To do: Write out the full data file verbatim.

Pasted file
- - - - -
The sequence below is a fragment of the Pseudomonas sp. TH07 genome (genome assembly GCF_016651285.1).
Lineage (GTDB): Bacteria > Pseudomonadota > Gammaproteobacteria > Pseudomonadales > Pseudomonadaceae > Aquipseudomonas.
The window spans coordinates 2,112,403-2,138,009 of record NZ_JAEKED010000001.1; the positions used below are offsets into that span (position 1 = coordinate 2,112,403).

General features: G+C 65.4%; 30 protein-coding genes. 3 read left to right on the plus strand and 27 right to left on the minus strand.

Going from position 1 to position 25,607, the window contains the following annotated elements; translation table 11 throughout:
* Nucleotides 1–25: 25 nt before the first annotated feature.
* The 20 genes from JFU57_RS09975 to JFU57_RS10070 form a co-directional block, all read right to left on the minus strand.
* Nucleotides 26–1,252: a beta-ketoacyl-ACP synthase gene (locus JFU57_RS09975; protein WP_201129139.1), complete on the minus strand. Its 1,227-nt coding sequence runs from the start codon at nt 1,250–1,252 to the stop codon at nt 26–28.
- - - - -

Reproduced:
The sequence below is a fragment of the Pseudomonas sp. TH07 genome (genome assembly GCF_016651285.1).
Lineage (GTDB): Bacteria > Pseudomonadota > Gammaproteobacteria > Pseudomonadales > Pseudomonadaceae > Aquipseudomonas.
The window spans coordinates 2,112,403-2,138,009 of record NZ_JAEKED010000001.1; the positions used below are offsets into that span (position 1 = coordinate 2,112,403).

General features: G+C 65.4%; 30 protein-coding genes. 3 read left to right on the plus strand and 27 right to left on the minus strand.

Going from position 1 to position 25,607, the window contains the following annotated elements; translation table 11 throughout:
* Nucleotides 1–25: 25 nt before the first annotated feature.
* The 20 genes from JFU57_RS09975 to JFU57_RS10070 form a co-directional block, all read right to left on the minus strand.
* Nucleotides 26–1,252: a beta-ketoacyl-ACP synthase gene (locus JFU57_RS09975; protein WP_201129139.1), complete on the minus strand. Its 1,227-nt coding sequence runs from the start codon at nt 1,250–1,252 to the stop codon at nt 26–28.